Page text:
And like all newspaper traditions, the Forum Banquet has its own folklore. Several longtime newsroom staffers claimed to have been the person who had a lady at their table who, in an earlier era when wine flowed freely at the banquet, got drunk. Maybe as many people claimed to have hosted that lady at their table as claimed to have been the victim of one of Jerry Thompson's backward-named fake obit jokes. (There's just no way you could all be telling the truth. When I was younger, I believed all of you who told me that. Now that I'm older, I don't think I believe any of you.)

The quality of the guest speakers varied, though they almost always spoke on the importance of the First Amendment and free speech. More than the content of any of the speeches, I remember when the speaker for the evening was to be a retired high-ranking military man originally from Nashville, whose father had headed Metro's water system when our editor, Frank Sutherland, had been a young reporter covering City Hall. When Mr. Sutherland introduced our speaker that night, he recalled how our speaker for the evening had been taken prisoner during the Vietnam War, and how Mr. Sutherland had gotten a bracelet bearing our speaker's name, the type of which was commonly distributed back then in remembrance of American POWs. Mr. Sutherland said he had kept that bracelet all those years, and that night at the podium at the Forum Banquet, he pulled out the bracelet and gave it to the man whose name was on it.

But nice gestures and small talk with longtime readers aren't all that the Forum Banquet offers. It's also the wildest show in town.

The greatest tradition of the Forum Banquet has to be the open-mic period: Every letter writer in attendance is given the chance to stand up at a microphone and talk for one minute on any subject of their choosing. Some don't, but most of them do, and the resulting hour or so makes the American Idol tryout shows look like MacNeil and Lehrer.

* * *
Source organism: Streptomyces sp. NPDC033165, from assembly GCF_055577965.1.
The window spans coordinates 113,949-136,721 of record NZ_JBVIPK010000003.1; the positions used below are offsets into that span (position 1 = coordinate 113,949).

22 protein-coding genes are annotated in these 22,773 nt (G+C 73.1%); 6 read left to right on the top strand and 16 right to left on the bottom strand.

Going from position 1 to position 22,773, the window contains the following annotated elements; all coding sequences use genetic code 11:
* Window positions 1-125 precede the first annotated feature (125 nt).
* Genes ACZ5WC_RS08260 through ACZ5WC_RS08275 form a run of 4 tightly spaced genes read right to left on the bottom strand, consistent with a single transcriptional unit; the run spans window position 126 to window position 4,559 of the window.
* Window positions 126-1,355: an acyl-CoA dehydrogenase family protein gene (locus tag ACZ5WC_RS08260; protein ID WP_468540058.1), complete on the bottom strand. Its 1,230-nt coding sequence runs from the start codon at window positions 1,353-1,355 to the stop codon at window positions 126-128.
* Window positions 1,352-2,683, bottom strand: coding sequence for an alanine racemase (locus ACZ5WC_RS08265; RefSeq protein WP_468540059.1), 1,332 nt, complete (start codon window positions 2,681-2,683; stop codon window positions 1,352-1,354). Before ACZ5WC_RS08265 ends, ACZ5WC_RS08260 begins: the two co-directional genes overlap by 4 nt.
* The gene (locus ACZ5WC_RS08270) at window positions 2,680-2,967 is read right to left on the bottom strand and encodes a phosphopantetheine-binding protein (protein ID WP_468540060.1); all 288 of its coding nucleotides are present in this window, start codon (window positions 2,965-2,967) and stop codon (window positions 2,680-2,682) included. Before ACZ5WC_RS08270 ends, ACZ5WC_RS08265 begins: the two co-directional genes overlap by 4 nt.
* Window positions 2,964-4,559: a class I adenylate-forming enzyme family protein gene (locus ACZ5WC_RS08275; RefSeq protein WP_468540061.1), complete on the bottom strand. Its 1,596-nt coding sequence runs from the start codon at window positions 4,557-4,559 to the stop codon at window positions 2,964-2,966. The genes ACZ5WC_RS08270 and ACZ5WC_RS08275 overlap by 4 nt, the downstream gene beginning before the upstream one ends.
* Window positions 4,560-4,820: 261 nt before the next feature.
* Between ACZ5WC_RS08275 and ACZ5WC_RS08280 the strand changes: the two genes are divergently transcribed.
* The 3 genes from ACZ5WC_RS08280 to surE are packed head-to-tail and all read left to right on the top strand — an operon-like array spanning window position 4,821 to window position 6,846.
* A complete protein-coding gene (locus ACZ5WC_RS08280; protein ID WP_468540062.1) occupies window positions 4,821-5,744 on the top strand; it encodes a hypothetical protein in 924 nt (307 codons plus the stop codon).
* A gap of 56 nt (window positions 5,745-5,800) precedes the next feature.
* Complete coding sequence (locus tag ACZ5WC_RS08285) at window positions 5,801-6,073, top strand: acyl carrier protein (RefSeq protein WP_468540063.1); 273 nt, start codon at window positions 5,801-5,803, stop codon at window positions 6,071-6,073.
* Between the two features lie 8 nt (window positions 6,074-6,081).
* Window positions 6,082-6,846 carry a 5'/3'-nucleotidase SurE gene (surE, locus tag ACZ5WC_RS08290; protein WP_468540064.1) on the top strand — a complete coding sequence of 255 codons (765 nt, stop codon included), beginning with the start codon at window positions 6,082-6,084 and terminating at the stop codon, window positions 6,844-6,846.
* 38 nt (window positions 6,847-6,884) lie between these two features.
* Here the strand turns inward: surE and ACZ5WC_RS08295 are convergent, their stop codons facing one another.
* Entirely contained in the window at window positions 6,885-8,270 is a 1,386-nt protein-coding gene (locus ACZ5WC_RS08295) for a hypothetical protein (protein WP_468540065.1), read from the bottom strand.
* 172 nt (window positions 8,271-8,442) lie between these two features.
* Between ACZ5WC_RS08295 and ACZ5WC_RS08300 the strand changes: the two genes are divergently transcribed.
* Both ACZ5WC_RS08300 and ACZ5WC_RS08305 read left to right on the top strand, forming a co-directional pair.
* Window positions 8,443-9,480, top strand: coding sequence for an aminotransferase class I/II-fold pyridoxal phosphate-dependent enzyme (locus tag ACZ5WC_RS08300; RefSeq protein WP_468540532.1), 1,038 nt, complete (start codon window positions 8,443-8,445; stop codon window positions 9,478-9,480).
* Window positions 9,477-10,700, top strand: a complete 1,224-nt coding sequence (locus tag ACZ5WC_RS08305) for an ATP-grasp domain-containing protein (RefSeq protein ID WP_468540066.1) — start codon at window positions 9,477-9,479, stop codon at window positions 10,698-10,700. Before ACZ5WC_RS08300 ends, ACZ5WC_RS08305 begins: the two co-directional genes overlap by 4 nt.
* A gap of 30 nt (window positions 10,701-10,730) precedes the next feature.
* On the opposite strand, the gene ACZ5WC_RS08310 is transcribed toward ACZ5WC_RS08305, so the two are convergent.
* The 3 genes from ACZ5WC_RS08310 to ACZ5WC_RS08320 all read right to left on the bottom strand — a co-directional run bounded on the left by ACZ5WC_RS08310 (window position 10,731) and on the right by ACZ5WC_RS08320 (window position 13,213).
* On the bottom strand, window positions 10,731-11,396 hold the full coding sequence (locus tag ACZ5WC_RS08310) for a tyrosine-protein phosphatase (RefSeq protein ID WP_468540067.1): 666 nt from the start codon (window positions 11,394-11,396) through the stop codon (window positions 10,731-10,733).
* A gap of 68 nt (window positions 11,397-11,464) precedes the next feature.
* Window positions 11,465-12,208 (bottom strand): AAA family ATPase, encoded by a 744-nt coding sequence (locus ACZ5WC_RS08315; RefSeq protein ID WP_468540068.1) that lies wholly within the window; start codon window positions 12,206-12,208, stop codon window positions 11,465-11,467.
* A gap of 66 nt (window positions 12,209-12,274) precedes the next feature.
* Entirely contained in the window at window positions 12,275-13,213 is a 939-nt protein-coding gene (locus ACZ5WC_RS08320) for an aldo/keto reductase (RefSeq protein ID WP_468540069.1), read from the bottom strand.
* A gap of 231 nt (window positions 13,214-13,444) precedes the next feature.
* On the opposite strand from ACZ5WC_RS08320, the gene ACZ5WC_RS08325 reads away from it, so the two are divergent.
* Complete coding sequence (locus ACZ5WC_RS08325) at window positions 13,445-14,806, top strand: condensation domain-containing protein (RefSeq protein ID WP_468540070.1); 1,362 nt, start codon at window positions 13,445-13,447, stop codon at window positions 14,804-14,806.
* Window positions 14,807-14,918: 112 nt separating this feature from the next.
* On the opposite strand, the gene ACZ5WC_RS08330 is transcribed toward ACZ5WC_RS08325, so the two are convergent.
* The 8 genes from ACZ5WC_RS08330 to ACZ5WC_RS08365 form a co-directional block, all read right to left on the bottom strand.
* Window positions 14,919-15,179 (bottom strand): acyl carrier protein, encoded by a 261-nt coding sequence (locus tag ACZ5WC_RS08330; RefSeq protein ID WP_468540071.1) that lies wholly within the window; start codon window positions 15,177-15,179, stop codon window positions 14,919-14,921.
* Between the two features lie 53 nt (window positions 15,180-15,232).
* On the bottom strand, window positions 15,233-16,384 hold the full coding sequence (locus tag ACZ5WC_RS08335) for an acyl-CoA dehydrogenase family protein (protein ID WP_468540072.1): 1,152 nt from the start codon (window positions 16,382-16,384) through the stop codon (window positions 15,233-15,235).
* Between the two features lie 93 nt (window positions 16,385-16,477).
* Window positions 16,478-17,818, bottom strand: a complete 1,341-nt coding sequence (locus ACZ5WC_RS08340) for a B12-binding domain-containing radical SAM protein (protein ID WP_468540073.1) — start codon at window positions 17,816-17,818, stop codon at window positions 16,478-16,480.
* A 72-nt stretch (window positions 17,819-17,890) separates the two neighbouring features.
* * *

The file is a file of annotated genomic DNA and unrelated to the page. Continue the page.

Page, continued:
Some of the letter-writers make totally comprehensible statements taking traditional left/right stances on major issues like education, the war on terrorism, city government and the like. Yeah, yeah, yeah, boring, boring, boring. Bring on the crazies!

One guy got up a couple years ago and asked that we all listen to one minute of silence, after which he stood at the microphone for the remaining 45 seconds or so and said nothing. Another got up and observed that it was Arbor Day, and said that people in the Netherlands referred to it as "Plant a Wooden Shoe Day."

People say whatever comes to their minds, or whatever obsession or rant they're on that day. Some of it's comprehensible. Some of it isn't. The story we used to publish in the following Sunday's newspaper -- in which we were instructed to quote each letter-writer who spoke -- always had a substantial section at the end that could have easily been subheaded "miscellaneous," because we couldn't group the joke-tellers and thank-yous and randomness under any other topic heading.

Sometimes people get up and respond back to what an earlier letter-writer had said at the mic. Thankfully, no punches were thrown at the banquets I attended, though I was concerned at the 2008 Forum Banquet, when one speaker got up and told us that he thought most of us in the room were guilty of sedition that he wanted to meet another letter-writer on the battlefield and put a bullet between his eyes. And then, as the dude left the mic and sat down, he hurled a few comments back at an earlier speaker at another table who had dissed President Bush, ending with the very adult command "So shut up!" (The guy was a Metro employee. Doesn't that make you feel better now?)

Some people go up to the mic to thank the paper for picking their letter and inviting them to the banquet. One lady wrote and recited her own poetry. Yes, about the banquet. Some people shoot questions out at the Tennessean editors on the dias or spew criticism at the paper.

People also ask questions of the prominent figures delivering the keynote address. I remember when the speaker a few years ago was Metro Police Chief Ronal Serpas. Most of the letter-writers had had their say and sat down, but there was an older lady who got up and went to the microphone on the right of the ballroom. She addressed her comments to the police chief. Her name, she said, was Virginia Trimble.

Say whatever you want to say, but say it in 60 seconds, or you'll get gonged. Yes, they time it. Religiously. well, there's no gong, but there is a brass bell that's rung at the end of your time.

And when all the letter-writers who want to speak have spoken, it will be time to sing Auld Lang Syne. The lyrics are printed in the program in your chair, and the pianist for the evening will give everybody some idea of the tune. And then it will be time to go home. At least until next year.

Sunday, April 11, 2010

How a San Francisco cable car makes a U-Turn

I shot this with a handheld Flip cam last October when I visited San Francisco for the Online News Association conference.